To follow Christ I reflected later is, in some way, always to be marked for slow extermination. Or I guess sometimes fast. But for most of us it's slow, and constant. There are no two ways around it. Death is death. In a worldly way, there is no way to undergo a crucifixion looking like or coming off as a winner.

The other day I was at a gathering where several people around the room vented the usual virulent slurs against Catholicism. One woman who had been to Catholic school and surprise, hated and despised the nuns, had been forced to go to (said in a sing-songy, condescending baby tone) “cha-pel, or whatever they called it.”

I grieve over the fact that so many people had such a gruesome time at Catholic school.

Later that day I went to five o’clock Mass at St. Andrew. What with Lent, and Sunday afternoon existential sorrow, and the fact that no man, ever, has truly loved me or ever will, I was feeling kind of weepy anyway.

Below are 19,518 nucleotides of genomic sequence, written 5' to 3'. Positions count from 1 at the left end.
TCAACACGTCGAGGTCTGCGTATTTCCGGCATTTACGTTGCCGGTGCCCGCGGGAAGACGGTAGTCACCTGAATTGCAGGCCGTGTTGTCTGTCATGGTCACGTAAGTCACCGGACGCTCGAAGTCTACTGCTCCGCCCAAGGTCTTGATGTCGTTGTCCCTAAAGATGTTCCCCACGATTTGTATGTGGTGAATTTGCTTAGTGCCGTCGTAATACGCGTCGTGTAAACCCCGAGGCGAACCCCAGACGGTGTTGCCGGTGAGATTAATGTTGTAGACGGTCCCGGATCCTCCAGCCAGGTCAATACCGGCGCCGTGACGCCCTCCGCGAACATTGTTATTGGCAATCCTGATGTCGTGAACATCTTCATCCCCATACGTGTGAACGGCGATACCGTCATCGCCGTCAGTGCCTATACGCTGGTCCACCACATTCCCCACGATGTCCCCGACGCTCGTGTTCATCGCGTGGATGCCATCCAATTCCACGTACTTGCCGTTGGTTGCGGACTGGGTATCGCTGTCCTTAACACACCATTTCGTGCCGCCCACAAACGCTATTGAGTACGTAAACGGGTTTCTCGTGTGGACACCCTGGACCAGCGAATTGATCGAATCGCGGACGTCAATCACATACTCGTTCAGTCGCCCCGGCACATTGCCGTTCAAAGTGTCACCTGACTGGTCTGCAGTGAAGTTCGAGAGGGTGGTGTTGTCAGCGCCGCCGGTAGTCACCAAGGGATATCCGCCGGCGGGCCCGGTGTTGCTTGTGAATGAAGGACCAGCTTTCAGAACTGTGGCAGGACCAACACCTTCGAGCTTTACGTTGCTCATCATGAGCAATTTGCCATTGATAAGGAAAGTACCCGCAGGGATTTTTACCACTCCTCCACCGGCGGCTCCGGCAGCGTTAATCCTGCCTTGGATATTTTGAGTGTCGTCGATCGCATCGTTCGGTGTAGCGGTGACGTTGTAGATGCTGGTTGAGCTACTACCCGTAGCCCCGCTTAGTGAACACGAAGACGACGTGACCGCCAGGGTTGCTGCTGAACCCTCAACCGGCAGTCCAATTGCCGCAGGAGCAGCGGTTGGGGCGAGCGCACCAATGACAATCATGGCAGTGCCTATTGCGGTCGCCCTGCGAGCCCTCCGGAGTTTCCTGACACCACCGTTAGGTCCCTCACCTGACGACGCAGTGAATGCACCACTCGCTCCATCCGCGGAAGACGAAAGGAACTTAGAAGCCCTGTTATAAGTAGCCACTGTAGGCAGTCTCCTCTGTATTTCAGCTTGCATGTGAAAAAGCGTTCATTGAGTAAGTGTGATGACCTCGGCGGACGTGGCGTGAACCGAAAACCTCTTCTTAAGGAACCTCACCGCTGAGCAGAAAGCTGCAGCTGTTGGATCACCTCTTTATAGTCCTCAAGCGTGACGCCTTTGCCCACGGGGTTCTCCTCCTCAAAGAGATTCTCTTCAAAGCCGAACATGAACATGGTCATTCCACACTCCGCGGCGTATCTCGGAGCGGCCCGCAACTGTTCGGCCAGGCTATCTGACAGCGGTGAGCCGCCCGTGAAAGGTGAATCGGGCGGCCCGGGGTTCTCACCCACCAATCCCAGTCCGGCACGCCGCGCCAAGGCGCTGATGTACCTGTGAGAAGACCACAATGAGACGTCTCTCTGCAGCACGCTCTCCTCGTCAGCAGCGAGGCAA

And halfway through the Creed, along to the pew in front of me comes this poor, poor burn victim guy whose face had just been decimated. Decimated. White bandage over nose hole and the rest…of course I could hardly wait for the Kiss of Peace so I could touch him. 

But the point is—again, the slow extermination. The leper. How Christ came for all that is disfigured in us and among us. At one point, the guy knelt and prayed and hid his face in his hands and tears were simply pouring down my face. This suffering, suffering man in the cha-pel. How could anyone deny him that? Thank God for churches: for many of us who are more or less unfit for family, our one, our only, true home. I wondered what his prayer might be. My brother.

(For all I know, it occurs to me now, the guy was totally in acceptance and gratitude).